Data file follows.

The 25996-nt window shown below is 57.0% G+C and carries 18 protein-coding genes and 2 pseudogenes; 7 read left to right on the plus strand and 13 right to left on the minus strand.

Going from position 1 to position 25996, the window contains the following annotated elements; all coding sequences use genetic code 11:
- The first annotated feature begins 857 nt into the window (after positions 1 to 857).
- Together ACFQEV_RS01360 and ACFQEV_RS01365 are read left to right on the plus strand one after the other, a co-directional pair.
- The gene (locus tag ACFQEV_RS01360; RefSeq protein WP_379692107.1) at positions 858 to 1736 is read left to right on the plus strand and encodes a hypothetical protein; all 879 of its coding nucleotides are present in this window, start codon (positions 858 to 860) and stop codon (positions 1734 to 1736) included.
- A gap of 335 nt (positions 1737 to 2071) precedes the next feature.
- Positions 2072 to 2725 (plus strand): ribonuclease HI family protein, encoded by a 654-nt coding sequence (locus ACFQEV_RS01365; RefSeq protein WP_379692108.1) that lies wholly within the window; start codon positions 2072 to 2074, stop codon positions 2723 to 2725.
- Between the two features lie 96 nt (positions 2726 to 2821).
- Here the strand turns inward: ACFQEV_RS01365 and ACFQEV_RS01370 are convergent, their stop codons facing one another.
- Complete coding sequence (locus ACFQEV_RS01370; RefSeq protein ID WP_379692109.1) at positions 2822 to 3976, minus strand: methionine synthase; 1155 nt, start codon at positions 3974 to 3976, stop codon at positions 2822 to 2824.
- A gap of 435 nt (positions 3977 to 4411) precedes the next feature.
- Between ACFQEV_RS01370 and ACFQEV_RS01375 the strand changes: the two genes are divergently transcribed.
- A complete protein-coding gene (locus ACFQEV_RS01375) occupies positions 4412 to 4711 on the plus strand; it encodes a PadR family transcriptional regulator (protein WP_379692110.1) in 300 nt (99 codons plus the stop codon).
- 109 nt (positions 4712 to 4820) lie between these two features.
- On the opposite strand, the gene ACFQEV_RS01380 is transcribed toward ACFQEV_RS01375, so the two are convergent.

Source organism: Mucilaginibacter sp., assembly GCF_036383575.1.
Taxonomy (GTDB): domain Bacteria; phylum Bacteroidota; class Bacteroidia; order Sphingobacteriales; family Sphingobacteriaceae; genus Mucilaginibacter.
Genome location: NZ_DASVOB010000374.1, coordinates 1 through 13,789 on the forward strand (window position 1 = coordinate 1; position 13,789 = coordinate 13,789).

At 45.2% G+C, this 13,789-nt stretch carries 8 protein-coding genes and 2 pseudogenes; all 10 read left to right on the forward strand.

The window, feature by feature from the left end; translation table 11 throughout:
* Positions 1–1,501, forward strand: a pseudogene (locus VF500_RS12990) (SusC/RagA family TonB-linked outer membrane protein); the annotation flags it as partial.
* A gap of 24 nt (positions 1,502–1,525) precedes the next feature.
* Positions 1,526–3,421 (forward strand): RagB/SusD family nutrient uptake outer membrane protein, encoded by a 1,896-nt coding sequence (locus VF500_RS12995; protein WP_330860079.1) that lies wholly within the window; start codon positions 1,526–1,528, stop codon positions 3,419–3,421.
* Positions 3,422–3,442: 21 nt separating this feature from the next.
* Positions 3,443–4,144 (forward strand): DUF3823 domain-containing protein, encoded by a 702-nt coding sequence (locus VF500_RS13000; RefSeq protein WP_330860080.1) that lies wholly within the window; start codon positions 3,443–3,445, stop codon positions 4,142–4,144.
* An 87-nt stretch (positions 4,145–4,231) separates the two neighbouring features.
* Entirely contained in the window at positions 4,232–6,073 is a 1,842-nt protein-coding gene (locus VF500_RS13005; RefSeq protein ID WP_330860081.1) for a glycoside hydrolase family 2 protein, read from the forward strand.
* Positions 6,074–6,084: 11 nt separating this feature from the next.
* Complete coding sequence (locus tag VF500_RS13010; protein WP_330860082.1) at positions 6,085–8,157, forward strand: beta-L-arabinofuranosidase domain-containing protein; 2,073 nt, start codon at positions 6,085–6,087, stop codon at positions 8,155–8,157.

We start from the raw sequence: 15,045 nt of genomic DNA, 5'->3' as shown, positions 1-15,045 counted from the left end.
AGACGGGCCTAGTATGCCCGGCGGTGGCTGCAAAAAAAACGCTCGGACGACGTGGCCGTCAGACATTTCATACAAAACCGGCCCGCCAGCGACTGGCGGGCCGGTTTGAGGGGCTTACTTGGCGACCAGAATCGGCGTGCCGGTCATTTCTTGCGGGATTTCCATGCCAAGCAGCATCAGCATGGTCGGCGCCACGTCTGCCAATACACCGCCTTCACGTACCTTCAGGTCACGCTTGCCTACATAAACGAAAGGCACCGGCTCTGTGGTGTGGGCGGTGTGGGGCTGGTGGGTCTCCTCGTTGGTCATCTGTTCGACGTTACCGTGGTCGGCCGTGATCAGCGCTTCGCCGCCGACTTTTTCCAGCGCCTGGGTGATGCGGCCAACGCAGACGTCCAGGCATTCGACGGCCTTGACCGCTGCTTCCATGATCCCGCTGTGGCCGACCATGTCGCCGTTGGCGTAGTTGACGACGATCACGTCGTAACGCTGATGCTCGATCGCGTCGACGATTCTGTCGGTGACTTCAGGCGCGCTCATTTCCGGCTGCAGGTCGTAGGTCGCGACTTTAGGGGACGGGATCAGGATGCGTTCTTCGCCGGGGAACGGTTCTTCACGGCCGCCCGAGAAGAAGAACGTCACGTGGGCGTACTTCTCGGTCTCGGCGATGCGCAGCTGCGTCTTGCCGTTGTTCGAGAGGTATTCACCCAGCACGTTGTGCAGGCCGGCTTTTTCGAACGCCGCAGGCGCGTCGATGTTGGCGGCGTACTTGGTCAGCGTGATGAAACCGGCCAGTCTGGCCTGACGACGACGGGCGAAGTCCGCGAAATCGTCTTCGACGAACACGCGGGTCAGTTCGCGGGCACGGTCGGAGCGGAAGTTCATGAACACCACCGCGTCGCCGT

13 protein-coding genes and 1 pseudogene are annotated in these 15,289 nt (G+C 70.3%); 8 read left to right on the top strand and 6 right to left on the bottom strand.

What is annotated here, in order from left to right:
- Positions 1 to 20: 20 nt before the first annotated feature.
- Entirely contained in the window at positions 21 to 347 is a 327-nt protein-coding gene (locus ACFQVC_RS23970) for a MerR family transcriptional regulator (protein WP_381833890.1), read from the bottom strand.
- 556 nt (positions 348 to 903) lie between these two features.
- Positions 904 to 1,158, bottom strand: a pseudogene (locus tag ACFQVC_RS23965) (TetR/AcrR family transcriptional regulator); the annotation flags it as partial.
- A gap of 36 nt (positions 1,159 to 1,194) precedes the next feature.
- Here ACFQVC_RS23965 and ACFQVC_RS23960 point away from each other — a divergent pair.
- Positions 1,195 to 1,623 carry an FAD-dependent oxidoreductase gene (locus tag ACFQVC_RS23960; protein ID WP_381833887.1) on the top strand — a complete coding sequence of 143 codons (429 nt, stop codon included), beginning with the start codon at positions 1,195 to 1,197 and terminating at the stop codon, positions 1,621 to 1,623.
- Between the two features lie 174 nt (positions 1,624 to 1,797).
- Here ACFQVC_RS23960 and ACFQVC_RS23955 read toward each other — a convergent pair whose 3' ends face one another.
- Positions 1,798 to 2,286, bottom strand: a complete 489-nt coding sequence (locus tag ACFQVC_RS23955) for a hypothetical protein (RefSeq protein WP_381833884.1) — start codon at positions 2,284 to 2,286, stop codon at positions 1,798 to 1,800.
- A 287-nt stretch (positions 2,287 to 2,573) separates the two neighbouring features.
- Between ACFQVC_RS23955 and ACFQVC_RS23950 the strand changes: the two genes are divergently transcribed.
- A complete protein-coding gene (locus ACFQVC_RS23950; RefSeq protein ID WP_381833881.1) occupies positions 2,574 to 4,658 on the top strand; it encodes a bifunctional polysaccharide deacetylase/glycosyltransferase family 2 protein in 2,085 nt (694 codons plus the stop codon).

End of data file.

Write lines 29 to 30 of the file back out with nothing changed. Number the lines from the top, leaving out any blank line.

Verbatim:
* Complete coding sequence (locus tag VF500_RS13010; protein WP_330860082.1) at positions 6,085–8,157, forward strand: beta-L-arabinofuranosidase domain-containing protein; 2,073 nt, start codon at positions 6,085–6,087, stop codon at positions 8,155–8,157.

We start from the raw sequence: 15,045 nt of genomic DNA, 5'->3' as shown, positions 1-15,045 counted from the left end.